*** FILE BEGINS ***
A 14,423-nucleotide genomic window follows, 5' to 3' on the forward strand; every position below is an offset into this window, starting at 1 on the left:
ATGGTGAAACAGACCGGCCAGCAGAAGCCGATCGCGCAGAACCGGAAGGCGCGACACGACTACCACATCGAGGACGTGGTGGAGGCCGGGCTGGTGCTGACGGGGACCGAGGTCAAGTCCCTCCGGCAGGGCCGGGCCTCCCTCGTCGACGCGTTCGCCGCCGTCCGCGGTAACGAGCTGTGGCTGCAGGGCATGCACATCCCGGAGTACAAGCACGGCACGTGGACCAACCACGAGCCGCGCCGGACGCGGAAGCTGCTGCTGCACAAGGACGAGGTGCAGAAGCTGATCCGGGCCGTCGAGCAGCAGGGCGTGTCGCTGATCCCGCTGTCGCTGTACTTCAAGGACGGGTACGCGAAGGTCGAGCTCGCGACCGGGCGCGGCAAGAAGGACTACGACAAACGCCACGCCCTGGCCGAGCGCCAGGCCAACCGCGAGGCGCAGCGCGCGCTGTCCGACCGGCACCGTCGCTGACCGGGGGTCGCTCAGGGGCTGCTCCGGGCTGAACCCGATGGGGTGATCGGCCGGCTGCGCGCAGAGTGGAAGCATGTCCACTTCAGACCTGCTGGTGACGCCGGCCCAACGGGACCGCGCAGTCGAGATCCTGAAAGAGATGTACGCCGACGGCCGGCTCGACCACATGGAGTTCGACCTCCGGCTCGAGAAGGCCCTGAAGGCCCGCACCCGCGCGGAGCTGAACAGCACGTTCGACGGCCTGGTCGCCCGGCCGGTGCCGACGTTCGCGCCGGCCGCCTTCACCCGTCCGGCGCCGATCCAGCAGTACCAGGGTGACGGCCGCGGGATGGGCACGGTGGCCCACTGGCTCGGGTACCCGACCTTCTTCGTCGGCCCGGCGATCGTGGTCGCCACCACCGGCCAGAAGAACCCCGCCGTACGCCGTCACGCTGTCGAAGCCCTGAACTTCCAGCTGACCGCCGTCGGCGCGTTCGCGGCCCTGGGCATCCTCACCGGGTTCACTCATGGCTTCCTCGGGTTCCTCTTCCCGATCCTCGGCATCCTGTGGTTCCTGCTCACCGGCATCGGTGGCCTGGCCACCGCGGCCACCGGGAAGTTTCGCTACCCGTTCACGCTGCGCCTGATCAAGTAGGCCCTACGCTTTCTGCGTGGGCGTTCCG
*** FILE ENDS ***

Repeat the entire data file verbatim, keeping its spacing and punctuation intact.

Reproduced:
A 14,423-nucleotide genomic window follows, 5' to 3' on the forward strand; every position below is an offset into this window, starting at 1 on the left:
ATGGTGAAACAGACCGGCCAGCAGAAGCCGATCGCGCAGAACCGGAAGGCGCGACACGACTACCACATCGAGGACGTGGTGGAGGCCGGGCTGGTGCTGACGGGGACCGAGGTCAAGTCCCTCCGGCAGGGCCGGGCCTCCCTCGTCGACGCGTTCGCCGCCGTCCGCGGTAACGAGCTGTGGCTGCAGGGCATGCACATCCCGGAGTACAAGCACGGCACGTGGACCAACCACGAGCCGCGCCGGACGCGGAAGCTGCTGCTGCACAAGGACGAGGTGCAGAAGCTGATCCGGGCCGTCGAGCAGCAGGGCGTGTCGCTGATCCCGCTGTCGCTGTACTTCAAGGACGGGTACGCGAAGGTCGAGCTCGCGACCGGGCGCGGCAAGAAGGACTACGACAAACGCCACGCCCTGGCCGAGCGCCAGGCCAACCGCGAGGCGCAGCGCGCGCTGTCCGACCGGCACCGTCGCTGACCGGGGGTCGCTCAGGGGCTGCTCCGGGCTGAACCCGATGGGGTGATCGGCCGGCTGCGCGCAGAGTGGAAGCATGTCCACTTCAGACCTGCTGGTGACGCCGGCCCAACGGGACCGCGCAGTCGAGATCCTGAAAGAGATGTACGCCGACGGCCGGCTCGACCACATGGAGTTCGACCTCCGGCTCGAGAAGGCCCTGAAGGCCCGCACCCGCGCGGAGCTGAACAGCACGTTCGACGGCCTGGTCGCCCGGCCGGTGCCGACGTTCGCGCCGGCCGCCTTCACCCGTCCGGCGCCGATCCAGCAGTACCAGGGTGACGGCCGCGGGATGGGCACGGTGGCCCACTGGCTCGGGTACCCGACCTTCTTCGTCGGCCCGGCGATCGTGGTCGCCACCACCGGCCAGAAGAACCCCGCCGTACGCCGTCACGCTGTCGAAGCCCTGAACTTCCAGCTGACCGCCGTCGGCGCGTTCGCGGCCCTGGGCATCCTCACCGGGTTCACTCATGGCTTCCTCGGGTTCCTCTTCCCGATCCTCGGCATCCTGTGGTTCCTGCTCACCGGCATCGGTGGCCTGGCCACCGCGGCCACCGGGAAGTTTCGCTACCCGTTCACGCTGCGCCTGATCAAGTAGGCCCTACGCTTTCTGCGTGGGCGTTCCG